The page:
Oklahoma - Abbey Travel, Ireland



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Welcome to Oklahoma


For some Americans, Oklahoma is that state of indeterminate location and character. Though often considered part of the Southwest, even this point is up for debate. It lacks the rugged canyons and pastel skies of New Mexico or Arizona. Yet Oklahoma's identity is distinct and very much a legacy of the Old West. Its vast rolling plains marked the end of the Trail of Tears, when the Cherokee, along with many other Native American peoples, were removed from lands to the east. This new Indian Territory proved too attractive to settlers, however, and the government held a series of 'land runs' for pioneers to stake their claims. The movie Far and Awaydepicts one of these mad dashes for property, when cities of thousands sprung up overnight, including Oklahoma City, now the capital. The Native Americans fought further expansion, and today Oklahoma has the second largest Indian population in the United States, providing visitors with rich cultural experiences like powwows, craft festivals and traditional storytelling. Events also pay homage to the cowboys of history, with more than 100 rodeos taking place in Oklahoma each year in which modern-day cowboys compete in calf-roping, steer-wrestling and bull-riding events. The state also has a strong African-American heritage. Many blacks headed to Oklahoma to escape slavery and oppression and formed all-black communities. The few that remain today, like Langston, still host cultural celebrations.

The flat, fertile land of the central region is only one part of Oklahoma's diverse terrain. In the east, the prairies give way to rugged mountains and dense forests. This region, today a favourite of rappellers, hikers and equestrians, was once a favourite of outlaws as well. Robbers Cave State Park served as a hideout for such notorious fugitives as Jesse James and Belle Starr. The Broken Bow area is also popular with outdoorsmen. Its fly-fishing and boating opportunities make it a top holiday spot. In the north, the grasslands shift again into one of Oklahoma's most intriguing natural wonders, the Great Salt Plains, literally an 8,690-acre sea of salt, and in the west lie the Beaver Dunes, where adventurous visitors can rev up dune buggies or ATVs and race down sandy slopes.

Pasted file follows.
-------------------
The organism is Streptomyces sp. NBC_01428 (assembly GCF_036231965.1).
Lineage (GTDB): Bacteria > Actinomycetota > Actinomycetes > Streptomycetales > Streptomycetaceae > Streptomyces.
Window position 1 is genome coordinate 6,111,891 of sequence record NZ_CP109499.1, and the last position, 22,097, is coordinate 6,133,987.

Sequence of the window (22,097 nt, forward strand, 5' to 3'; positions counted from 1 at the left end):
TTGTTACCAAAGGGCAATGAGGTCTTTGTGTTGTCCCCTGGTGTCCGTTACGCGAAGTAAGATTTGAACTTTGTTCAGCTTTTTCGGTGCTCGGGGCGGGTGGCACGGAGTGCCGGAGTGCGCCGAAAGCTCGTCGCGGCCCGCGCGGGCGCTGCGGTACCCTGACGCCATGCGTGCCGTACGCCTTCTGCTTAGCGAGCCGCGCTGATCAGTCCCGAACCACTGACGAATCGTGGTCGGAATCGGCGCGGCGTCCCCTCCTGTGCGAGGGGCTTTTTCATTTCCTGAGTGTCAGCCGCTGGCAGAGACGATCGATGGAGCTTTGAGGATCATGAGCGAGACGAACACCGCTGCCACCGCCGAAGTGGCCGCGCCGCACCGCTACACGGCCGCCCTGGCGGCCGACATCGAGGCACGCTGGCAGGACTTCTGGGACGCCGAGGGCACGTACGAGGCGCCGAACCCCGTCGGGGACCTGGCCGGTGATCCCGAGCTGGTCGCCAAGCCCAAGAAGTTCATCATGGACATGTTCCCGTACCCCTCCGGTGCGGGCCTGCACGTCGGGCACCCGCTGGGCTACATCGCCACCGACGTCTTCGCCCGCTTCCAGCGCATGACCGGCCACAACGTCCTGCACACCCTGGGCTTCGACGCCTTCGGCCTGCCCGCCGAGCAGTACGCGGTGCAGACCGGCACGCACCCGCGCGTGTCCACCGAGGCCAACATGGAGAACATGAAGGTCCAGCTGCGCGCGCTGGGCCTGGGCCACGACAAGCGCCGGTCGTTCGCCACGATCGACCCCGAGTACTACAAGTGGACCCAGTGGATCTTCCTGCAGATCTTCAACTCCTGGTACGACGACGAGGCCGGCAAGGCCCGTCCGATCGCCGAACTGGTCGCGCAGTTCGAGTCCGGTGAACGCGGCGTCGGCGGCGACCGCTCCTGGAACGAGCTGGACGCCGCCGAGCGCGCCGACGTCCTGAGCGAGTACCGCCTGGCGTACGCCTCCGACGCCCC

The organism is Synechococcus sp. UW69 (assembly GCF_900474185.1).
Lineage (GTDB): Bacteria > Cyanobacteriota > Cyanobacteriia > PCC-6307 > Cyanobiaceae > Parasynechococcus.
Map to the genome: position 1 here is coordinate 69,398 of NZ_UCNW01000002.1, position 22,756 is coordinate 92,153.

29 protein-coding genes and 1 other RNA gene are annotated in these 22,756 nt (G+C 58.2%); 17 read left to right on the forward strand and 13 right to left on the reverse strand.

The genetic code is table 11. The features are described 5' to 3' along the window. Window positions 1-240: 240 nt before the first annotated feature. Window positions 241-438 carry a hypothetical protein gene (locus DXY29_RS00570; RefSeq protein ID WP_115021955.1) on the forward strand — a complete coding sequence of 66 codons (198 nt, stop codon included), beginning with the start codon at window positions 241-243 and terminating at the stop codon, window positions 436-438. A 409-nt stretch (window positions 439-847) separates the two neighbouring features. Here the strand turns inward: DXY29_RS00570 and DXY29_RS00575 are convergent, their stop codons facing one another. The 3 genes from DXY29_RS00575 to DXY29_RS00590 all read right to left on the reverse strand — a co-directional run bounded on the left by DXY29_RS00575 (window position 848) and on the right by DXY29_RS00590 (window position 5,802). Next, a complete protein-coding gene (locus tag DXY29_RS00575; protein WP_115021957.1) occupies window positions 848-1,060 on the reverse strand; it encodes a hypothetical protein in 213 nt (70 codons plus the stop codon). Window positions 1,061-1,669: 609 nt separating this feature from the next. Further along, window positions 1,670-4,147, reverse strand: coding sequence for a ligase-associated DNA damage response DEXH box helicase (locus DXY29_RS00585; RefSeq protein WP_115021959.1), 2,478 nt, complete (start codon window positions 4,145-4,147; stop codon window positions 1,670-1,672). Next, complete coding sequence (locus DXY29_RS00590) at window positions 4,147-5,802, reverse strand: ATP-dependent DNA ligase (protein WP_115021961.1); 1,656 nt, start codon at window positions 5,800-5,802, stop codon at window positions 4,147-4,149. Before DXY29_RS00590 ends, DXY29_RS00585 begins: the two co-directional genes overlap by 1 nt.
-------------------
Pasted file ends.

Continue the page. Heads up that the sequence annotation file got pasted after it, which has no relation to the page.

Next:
It may be hard not to assume that the farm-life images of the musical Oklahomaare true for the entire state. However, while Oklahoma as a whole tends to be conservative and inspires nostalgia for a slower pace and simpler life, sophistication is not precluded. The vision and sensitivity with which the Oklahoma City National Memorial and Museum were established, in honour of those who died in the 1995 bombing, attest to this. So do the state's well-preserved architectural gems, remnants of the Oklahoma oil boom of the 1920s and 1930s, which include the Price Tower Arts Center in Bartlesville, the only completed skyscraper designed by Frank Lloyd Wright, and the Art Deco buildings of Tulsa. Finally, there is historic Route 66, not exactly sophisticated, but not farmland either. Visitors in search of travel kitsch will find landmarks in roadside architecture, including the Blue Whale and Totem Pole Park, on this original highway to the West.

Information & Facts


Because Oklahoma's geography is so diverse, temperatures and rainfall vary from one part of the state to another, and weather conditions change quickly. Generally, the state has a mild and humid climate, except for the northwestern panhandle, which is semi-arid. Winters are quite chilly, but cold snaps usually only last for very short periods of time. Summers, on the other hand, can be sweltering. Springs are warm, though thunderstorms are frequent, while autumn is often the most enjoyable season, with blue skies and mild, sunny days.

English is the most common language but Spanish is often spoken in south-western states.

The US Dollar (USD) is the unit of currency and is divided into 100 cents. Only major banks exchange foreign currency. ATMs are widespread and credit cards and travellers cheques are widely accepted. Travellers cheques should be taken in US Dollars to avoid hassles. Banking hours are Monday to Friday 9am to 3pm.

GMT -6 (GMT -5 from March to November).

Looking for something a bit different?  Check out our selection of cultural & adventure holidays or if you're looking to go it alone then see our selection of solo holidays.

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